As a first step, try identifying the content of this chatter. Are these worry thoughts about what might happen? Do they start with “what if”?

Are these self-sabotaging beliefs or self-criticisms? If so, you can put these thoughts in the “unhelpful category”, as they are most likely of no use and costing you confidence.

Try to shift focus to what you can control while building acceptance around what you cannot. Is there a skill you can improve upon or practice more (be careful of the perfectionist trap here)? Is there additional preparation or other measures you can reasonably put in place? Can you get more familiar with tech for instance, to allay your fears that you won’t be able to compete with someone younger and more tech friendly?

A confident person is one who is engaged…in the moment, with the audience, in the conversation.  One effective technique for this is mindfulness. Mindfulness, in a nutshell, is the practice of engaging in the moment with attention, openness, flexibility and curiosity. The ability to be present, in the moment (and not constantly distracted by negative chatter), also opens up space for positivity and self-belief.

There are so many great resources out there to cultivate mindfulness: Apps, YouTube, books and countless websites.

  • Be authentic and own it

 Finally, the ability to “own it” – who you are – resides at the core of a confident brand. What I mean by this is that when you own it, you have accepted and are comfortable with who you are in your present experience, not who you “should” be or who others want you to be. You are just you, unapologetically.  In other words, this is about owning what makes you authentically you…your thoughts, opinions, quirks, and feelings, both positive or negative.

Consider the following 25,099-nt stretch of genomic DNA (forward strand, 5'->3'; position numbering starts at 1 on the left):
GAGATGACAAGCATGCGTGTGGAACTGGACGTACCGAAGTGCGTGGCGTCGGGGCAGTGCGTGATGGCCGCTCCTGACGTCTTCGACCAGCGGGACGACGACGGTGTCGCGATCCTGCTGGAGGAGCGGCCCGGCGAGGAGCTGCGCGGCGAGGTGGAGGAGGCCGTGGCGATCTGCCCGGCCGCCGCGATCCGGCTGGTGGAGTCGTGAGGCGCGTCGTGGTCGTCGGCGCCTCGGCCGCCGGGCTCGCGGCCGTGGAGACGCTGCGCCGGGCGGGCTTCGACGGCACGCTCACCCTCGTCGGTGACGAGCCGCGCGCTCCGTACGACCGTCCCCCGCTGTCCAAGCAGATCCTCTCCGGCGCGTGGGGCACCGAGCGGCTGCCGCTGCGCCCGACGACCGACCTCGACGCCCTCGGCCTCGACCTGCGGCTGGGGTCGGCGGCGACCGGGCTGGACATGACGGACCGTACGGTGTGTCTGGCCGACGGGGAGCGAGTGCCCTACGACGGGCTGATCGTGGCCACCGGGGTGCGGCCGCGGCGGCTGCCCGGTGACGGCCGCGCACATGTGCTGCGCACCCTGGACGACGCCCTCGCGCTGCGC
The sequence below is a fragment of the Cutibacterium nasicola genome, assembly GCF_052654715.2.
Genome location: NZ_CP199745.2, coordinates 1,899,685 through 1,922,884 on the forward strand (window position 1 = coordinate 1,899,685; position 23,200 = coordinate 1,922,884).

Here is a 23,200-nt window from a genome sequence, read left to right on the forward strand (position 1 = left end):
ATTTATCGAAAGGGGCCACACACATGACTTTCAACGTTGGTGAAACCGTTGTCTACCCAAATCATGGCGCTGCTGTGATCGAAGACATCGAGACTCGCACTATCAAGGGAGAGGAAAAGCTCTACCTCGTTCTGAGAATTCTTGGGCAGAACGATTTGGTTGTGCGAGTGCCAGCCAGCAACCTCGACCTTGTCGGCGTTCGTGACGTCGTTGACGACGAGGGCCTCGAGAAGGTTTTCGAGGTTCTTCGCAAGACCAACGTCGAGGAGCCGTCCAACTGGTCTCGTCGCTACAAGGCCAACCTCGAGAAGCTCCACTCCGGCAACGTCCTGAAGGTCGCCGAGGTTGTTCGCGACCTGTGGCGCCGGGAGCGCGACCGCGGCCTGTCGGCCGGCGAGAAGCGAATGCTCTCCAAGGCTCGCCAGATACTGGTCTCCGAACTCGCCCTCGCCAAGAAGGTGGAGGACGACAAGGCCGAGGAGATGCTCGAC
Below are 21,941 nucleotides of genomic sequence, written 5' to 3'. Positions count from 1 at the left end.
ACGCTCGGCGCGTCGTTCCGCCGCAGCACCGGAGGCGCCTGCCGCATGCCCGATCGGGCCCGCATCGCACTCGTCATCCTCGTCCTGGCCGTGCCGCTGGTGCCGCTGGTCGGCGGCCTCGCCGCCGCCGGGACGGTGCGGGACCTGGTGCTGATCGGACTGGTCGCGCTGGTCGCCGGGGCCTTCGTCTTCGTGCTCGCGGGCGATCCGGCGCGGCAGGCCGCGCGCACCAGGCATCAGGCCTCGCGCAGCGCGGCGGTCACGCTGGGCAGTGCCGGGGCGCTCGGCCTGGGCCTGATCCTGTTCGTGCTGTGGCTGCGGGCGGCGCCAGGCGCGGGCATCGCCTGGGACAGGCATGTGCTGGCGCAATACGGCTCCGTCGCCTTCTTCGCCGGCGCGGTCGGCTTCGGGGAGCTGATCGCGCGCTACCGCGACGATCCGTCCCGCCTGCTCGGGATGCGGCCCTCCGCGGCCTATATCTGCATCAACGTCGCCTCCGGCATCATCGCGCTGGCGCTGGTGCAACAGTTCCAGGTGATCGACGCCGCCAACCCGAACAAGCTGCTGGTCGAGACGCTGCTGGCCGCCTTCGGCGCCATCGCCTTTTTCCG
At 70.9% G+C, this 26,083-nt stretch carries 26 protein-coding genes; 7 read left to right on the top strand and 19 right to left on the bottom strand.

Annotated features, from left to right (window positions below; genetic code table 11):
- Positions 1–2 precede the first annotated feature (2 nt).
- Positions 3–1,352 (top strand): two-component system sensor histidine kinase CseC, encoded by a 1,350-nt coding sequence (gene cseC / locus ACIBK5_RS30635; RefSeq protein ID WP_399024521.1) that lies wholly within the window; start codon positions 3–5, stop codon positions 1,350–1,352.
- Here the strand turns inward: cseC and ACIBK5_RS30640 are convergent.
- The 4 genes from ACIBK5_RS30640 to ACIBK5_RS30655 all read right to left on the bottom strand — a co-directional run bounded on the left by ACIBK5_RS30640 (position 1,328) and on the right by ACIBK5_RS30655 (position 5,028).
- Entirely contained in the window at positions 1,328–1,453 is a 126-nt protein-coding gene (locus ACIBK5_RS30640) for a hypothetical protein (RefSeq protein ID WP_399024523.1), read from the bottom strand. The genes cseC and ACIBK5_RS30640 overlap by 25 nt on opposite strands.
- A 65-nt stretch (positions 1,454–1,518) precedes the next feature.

By “outing” the feelings that sabotage your confidence and owning them, you allow them to have less power over you (which paradoxically has an empowering effect).

People who own it tend to exude a certain charisma and magnetism. They don’t try to be something they are not. Instead of being people pleasers or trying to fit in, they create and follow their own path in life. There is something extremely liberating about owning it, as you are genuinely at peace with yourself and the present moment.

Needless to say, there are many more variables that factor into confidence — one’s personality, ability level, mental health, etc. — however the actions listed here can be practised by anyone to move towards building a more confident personal brand (with the key word being practise), you need to put in the work.

Step 3: Do a little work on your outer-brand

Your market will be the companies that you want to work for, and this is where we will turn to your outer brand. Your outer brand is what you portray to the world, and this can include everything from how you appear in your Zoom interview to your digital footprint.

While it’s important that you are authentic and true to your values, your potential employer needs to feel that you will fit in – that your personal brand complements their company brand and values. Steps to help promote this include looking at their values and incorporating them into the covering letter, or a personal style that fits the industry or company (you may need to do some research here of course).

Your outer brand also includes how you come across during your interviews. You might want to record yourself on Zoom to see how you come over on camera (it’s highly likely that many of your interviews will be online at the moment), and get a second opinion from a trusted friend, coach or someone who knows the industry. Don’t forget to take an objective look at what’s in the camera frame. You want people to be looking at you, not drawn to the kitchen cupboards, knickknacks and what’s bubbling away on the stove behind you.

Finally, any recruiter will be taking a look at how you portray yourself to the world. You may want to ensure your Facebook profile is private, update your LinkedIn content and profile photo, and edit out those Instagram posts you made when you were hurting from your breakup. A definite no no is anything you’ve publicly said against your previous employer, however unfair you think they have been. Delete and move on.

Other articles that can help:

Five ways your video calls are tarnishing your image

Bringing your personal brand into your CV 

Top expert tips for regaining control over your personal post-lockdown style

Journaling to help your discover your values